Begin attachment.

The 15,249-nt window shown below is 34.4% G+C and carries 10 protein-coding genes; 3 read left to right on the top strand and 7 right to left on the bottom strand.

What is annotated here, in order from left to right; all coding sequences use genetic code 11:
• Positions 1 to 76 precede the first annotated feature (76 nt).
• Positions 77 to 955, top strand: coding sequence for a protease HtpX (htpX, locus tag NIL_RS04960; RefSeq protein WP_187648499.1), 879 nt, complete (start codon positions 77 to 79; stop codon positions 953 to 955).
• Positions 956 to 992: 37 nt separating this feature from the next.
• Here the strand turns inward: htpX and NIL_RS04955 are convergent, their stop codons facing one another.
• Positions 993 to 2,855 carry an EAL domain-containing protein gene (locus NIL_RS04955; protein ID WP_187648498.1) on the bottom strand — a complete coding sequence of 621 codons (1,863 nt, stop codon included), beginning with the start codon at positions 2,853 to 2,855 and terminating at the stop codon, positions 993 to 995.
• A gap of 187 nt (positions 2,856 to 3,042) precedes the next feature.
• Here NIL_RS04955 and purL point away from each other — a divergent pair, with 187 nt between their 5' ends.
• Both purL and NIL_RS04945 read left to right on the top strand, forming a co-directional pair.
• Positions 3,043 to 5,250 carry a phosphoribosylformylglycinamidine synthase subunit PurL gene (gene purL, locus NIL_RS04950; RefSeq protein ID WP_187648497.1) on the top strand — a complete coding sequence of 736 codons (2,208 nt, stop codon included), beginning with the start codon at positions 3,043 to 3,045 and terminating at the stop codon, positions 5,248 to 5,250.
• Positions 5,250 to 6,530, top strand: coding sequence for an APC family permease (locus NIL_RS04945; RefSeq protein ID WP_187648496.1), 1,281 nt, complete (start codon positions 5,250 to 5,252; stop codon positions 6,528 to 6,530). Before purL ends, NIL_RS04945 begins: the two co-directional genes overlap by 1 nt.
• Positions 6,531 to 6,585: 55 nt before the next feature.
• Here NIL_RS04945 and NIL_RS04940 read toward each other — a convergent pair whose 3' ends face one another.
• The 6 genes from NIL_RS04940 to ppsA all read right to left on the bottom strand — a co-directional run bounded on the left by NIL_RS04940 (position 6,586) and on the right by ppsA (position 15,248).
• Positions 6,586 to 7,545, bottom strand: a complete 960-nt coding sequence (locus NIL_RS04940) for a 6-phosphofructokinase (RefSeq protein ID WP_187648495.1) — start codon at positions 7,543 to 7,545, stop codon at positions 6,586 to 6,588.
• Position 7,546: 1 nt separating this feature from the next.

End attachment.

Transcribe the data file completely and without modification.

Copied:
The 15,249-nt window shown below is 34.4% G+C and carries 10 protein-coding genes; 3 read left to right on the top strand and 7 right to left on the bottom strand.

What is annotated here, in order from left to right; all coding sequences use genetic code 11:
• Positions 1 to 76 precede the first annotated feature (76 nt).
• Positions 77 to 955, top strand: coding sequence for a protease HtpX (htpX, locus tag NIL_RS04960; RefSeq protein WP_187648499.1), 879 nt, complete (start codon positions 77 to 79; stop codon positions 953 to 955).
• Positions 956 to 992: 37 nt separating this feature from the next.
• Here the strand turns inward: htpX and NIL_RS04955 are convergent, their stop codons facing one another.
• Positions 993 to 2,855 carry an EAL domain-containing protein gene (locus NIL_RS04955; protein ID WP_187648498.1) on the bottom strand — a complete coding sequence of 621 codons (1,863 nt, stop codon included), beginning with the start codon at positions 2,853 to 2,855 and terminating at the stop codon, positions 993 to 995.
• A gap of 187 nt (positions 2,856 to 3,042) precedes the next feature.
• Here NIL_RS04955 and purL point away from each other — a divergent pair, with 187 nt between their 5' ends.
• Both purL and NIL_RS04945 read left to right on the top strand, forming a co-directional pair.
• Positions 3,043 to 5,250 carry a phosphoribosylformylglycinamidine synthase subunit PurL gene (gene purL, locus NIL_RS04950; RefSeq protein ID WP_187648497.1) on the top strand — a complete coding sequence of 736 codons (2,208 nt, stop codon included), beginning with the start codon at positions 3,043 to 3,045 and terminating at the stop codon, positions 5,248 to 5,250.
• Positions 5,250 to 6,530, top strand: coding sequence for an APC family permease (locus NIL_RS04945; RefSeq protein ID WP_187648496.1), 1,281 nt, complete (start codon positions 5,250 to 5,252; stop codon positions 6,528 to 6,530). Before purL ends, NIL_RS04945 begins: the two co-directional genes overlap by 1 nt.
• Positions 6,531 to 6,585: 55 nt before the next feature.
• Here NIL_RS04945 and NIL_RS04940 read toward each other — a convergent pair whose 3' ends face one another.
• The 6 genes from NIL_RS04940 to ppsA all read right to left on the bottom strand — a co-directional run bounded on the left by NIL_RS04940 (position 6,586) and on the right by ppsA (position 15,248).
• Positions 6,586 to 7,545, bottom strand: a complete 960-nt coding sequence (locus NIL_RS04940) for a 6-phosphofructokinase (RefSeq protein ID WP_187648495.1) — start codon at positions 7,543 to 7,545, stop codon at positions 6,586 to 6,588.
• Position 7,546: 1 nt separating this feature from the next.